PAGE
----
Why live and work in NYC? See for yourself…

Food and Drink

  • All of the pizza. Available at ANY HOUR. Also, Bagels. YES.
  • Pastrami on Rye at Katz’s Delicatessen – there’s a reason this deli is 127 years old and going strong.
  • Cronuts and Cookie Shots from Dominique Ansel Bakery
  • Create your own brewery pub crawl – 12 microbreweries in NYC
  • The Manhattan – born right here; also the Egg Cream which contains neither egg nor cream…


  • Coney Island – did you know that the hot dog was perhaps invented/definitely popularized here?
  • Comedy Cellar – iconic West Village club where Chris Rock and Dave Chappelle recently put on a performance
  • From the American Museum of Natural History to the MET to MoMa, there’s a museum everywhere you turn – check out some of the lesser known ones too like the Frick Collection and/or the International Center of Photography
  • Theater – Broadway continues to innovate and delight millions, but theater comes in all shapes and sizes. According to the 2012 World Cities Culture Report, New York is home to 420 theatres –about 70 more than Paris- and theatre attendance is highest in NYC at 28 million people/year.
  • Music – Bowery Ballroom; CMJ Music festival, held each October in downtown Manhattan and Brooklyn; Lincoln Center Out of Doors Festival;
  • Macy’s Thanksgiving Day Parade – a New York City tradition since 1924
Photo Credit:Sukrit Srisakulchawla

Pictured: NYC Co-op connector Julia Le with friend on the NYC piers. Photo Credit: Sukrit Srisakulchawla



  • Obviously, one must commune with nature in Central Park but also the High Line –NYC’s only elevated park formed out of 1.4 miles of a retired rail track
  • Take the Staten Island Ferry to check out Lady Liberty herself
  • If you think the city is wild, check out the 4,000 animals at the Bronx Zoo (go Wednesday when it’s free!)
  • Check out a game – NY Jets or Giants; Knicks or Nets; Yankees or Mets; Rangers, or Islanders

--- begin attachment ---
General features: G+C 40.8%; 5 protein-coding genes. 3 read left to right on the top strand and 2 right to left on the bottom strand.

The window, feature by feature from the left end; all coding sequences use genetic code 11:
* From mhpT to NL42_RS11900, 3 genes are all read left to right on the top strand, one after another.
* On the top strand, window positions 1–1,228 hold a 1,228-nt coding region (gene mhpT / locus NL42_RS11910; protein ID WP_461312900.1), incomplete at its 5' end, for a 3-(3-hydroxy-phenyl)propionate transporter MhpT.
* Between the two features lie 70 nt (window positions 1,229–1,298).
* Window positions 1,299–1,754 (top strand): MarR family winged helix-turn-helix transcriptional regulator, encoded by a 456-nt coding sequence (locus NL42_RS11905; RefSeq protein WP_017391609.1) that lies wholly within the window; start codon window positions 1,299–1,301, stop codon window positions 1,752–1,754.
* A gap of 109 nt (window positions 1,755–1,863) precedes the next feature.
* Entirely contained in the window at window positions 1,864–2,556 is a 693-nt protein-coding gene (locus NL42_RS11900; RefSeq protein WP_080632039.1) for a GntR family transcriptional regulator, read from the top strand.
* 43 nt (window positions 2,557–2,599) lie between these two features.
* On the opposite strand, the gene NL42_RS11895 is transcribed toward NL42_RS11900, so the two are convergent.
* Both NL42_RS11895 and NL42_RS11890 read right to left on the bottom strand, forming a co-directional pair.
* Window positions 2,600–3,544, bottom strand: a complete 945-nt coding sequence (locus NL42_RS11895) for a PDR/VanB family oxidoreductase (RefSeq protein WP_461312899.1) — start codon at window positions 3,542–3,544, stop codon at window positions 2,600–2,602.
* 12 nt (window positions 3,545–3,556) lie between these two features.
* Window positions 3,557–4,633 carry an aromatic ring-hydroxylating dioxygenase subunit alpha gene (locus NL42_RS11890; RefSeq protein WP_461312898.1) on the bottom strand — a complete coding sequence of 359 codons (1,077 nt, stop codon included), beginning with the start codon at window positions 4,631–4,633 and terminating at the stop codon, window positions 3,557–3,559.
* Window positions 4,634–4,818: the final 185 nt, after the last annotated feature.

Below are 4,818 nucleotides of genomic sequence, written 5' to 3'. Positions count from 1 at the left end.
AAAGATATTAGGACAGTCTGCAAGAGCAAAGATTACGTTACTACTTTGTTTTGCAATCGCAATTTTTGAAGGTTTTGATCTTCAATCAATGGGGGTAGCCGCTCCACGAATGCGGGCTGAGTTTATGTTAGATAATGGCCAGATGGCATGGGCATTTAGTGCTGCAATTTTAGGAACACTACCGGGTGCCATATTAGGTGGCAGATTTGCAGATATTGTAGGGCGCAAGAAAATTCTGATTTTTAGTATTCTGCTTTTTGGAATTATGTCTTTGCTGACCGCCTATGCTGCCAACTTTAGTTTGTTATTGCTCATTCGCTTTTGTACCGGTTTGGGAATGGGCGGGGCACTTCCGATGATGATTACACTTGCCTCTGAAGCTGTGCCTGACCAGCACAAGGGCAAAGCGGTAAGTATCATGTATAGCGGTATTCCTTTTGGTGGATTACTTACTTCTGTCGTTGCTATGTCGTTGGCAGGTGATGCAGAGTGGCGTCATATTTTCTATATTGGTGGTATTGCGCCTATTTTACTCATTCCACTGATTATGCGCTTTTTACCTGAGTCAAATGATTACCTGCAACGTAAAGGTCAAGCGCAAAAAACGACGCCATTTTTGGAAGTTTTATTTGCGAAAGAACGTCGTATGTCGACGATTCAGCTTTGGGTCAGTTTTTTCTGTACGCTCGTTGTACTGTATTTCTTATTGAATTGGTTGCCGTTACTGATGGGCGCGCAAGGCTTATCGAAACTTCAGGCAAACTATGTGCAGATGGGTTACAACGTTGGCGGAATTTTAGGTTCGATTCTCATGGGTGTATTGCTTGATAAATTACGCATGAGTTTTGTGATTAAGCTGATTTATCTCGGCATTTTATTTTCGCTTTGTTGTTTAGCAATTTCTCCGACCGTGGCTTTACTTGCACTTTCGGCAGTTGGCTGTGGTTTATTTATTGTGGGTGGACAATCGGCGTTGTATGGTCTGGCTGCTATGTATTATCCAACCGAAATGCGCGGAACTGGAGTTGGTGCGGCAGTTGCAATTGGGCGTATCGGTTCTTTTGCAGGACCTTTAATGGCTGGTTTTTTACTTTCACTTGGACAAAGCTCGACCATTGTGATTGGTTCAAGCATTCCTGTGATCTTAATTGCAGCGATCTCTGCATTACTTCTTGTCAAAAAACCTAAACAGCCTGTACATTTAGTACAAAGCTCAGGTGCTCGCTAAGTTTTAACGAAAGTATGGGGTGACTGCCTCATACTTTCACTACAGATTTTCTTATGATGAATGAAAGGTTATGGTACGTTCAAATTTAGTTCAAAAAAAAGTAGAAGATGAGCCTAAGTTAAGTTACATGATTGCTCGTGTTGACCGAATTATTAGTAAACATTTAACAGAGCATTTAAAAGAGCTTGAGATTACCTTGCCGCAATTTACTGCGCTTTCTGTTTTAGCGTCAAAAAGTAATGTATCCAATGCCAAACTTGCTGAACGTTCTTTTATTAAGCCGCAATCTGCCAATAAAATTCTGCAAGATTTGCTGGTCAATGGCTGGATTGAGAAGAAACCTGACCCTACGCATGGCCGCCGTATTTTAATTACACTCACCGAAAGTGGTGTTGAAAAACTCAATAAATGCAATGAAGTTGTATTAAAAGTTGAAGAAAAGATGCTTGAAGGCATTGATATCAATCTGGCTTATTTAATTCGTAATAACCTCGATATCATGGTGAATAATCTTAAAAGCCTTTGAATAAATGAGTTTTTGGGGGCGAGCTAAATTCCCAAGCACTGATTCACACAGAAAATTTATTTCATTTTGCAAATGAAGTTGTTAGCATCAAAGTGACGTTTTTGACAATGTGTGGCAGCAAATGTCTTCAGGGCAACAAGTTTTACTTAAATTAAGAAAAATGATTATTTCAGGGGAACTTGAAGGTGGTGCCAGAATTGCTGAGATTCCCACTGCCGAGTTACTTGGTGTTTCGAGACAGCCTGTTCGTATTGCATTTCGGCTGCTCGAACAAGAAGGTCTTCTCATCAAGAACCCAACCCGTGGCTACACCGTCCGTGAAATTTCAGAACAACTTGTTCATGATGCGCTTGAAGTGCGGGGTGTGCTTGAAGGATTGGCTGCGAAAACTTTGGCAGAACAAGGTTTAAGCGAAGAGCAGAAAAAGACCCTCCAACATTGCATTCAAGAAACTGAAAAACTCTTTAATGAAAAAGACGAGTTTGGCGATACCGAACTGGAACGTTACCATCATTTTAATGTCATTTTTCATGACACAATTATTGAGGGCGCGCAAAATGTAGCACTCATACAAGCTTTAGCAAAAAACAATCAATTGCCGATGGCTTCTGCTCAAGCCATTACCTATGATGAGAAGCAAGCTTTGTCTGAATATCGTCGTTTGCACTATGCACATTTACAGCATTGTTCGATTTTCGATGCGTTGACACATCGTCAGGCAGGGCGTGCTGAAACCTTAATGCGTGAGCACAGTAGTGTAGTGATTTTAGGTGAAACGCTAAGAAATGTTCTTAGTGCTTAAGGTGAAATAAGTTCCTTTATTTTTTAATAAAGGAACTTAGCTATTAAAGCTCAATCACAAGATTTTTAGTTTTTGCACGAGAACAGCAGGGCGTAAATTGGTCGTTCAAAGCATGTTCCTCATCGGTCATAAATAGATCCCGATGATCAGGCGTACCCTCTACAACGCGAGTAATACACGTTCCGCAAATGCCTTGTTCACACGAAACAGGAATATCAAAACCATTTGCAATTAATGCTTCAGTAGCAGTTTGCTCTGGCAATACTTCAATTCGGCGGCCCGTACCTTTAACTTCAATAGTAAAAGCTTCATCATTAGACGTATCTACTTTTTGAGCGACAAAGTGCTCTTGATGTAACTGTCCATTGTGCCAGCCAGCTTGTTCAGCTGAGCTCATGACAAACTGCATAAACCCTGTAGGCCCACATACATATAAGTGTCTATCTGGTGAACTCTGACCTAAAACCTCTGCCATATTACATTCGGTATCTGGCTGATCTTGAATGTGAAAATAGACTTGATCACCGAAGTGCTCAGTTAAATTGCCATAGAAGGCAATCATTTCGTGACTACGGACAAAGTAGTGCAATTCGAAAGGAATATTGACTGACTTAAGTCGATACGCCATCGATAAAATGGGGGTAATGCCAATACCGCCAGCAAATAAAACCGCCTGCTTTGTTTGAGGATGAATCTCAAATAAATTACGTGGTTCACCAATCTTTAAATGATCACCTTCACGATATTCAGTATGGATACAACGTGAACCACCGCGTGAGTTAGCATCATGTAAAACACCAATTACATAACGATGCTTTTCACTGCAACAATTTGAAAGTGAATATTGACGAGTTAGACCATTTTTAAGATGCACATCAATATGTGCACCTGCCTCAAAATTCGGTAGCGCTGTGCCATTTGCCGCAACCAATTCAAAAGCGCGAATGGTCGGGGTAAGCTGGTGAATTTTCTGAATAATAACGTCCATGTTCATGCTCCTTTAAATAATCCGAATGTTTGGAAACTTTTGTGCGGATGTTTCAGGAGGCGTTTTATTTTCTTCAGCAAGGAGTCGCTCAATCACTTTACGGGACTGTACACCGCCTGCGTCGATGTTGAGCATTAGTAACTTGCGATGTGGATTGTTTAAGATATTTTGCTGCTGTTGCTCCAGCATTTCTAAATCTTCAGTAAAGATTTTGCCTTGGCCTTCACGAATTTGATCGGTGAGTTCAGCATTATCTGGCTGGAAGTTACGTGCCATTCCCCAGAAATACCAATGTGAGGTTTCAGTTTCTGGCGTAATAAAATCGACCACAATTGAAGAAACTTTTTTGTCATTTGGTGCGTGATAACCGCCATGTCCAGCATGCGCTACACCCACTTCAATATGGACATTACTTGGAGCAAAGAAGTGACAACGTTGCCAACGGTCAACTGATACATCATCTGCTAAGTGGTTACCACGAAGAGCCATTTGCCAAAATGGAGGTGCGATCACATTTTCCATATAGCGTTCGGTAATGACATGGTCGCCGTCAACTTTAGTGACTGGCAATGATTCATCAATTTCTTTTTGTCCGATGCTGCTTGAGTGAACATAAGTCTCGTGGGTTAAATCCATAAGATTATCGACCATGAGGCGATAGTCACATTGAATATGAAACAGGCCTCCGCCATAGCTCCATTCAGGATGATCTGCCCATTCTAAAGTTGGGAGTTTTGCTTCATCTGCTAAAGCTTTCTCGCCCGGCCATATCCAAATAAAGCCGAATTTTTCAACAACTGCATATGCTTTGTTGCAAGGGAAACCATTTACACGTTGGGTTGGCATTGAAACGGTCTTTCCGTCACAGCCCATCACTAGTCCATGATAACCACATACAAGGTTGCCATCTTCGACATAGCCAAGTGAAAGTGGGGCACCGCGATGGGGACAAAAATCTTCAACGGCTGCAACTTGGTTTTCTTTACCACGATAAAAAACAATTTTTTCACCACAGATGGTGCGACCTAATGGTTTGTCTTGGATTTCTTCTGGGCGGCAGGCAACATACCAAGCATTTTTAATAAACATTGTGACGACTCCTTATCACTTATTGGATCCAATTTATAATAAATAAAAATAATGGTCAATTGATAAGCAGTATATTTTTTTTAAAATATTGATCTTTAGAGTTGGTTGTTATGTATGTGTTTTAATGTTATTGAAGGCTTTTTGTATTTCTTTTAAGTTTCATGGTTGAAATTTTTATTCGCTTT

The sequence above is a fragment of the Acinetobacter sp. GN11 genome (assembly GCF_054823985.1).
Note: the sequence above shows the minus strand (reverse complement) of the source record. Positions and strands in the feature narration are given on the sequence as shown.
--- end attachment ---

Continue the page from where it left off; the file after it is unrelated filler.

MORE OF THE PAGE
Job Opportunities – log into NUcareers through your MYNEU to apply!

Alphasights – Analyst/Associate

American Express – Treasury Analyst; Analyst, Operations

Bank of New York Mellon Corporation – Assistant Writer; Fund Accountant

Crowdtap – Full Stack Engineer

Educational Alliance – Special Needs Support Counselor – New Country Day Camp

Marsh & McLennan – Assoc. Training Advisor; Risk Analyst

Morgan Stanley – Developer – Java; Financial Analyst; Junior Human Resources Generalist & Project Manager

Mthree Consulting – Application Support Analyst

Office of the New York State Attorney General – Data Scientist

Open Systems Technologies – Java Developer 2

Pfizer – Sr. Associate, Financial Reporting & Special Projects; Scientist, Molecular & Cellular Biology (non-PhD)

SHOO IN LLC – Financial Analyst; Client Relations Specialist

Success Academy Charter Schools – Art Teacher; Editorial Director


NUcareers job portal

Co-op Connections New York

New York City Alumni Community

We want your feedback!

Feel free to leave us a comment if there’s anything we’ve missed or particular cities you’d like us to profile.  We’ll be taking a break for the summer, but will pick back up in the fall with more inside looks at major cities across the nation. Have a great summer!

This post was authored by Melissa Croteau. Melissa is an Assistant Director of Employer Relations at Northeastern University where she focuses on initiating new and broadening existing employer relationships with a goal of increased full time, internship and co-op hiring of students as well as greater employer engagement within the broader Northeastern community.  She just celebrated 5 years of working at Northeastern where she also earned her Master’s in Higher Education Administration in 2013.  When she’s not chatting up employers, she enjoys singing in a 100-person choral group, hiking, and exploring the MFA.

BTGL NYC Sources:;;;;;;;;;;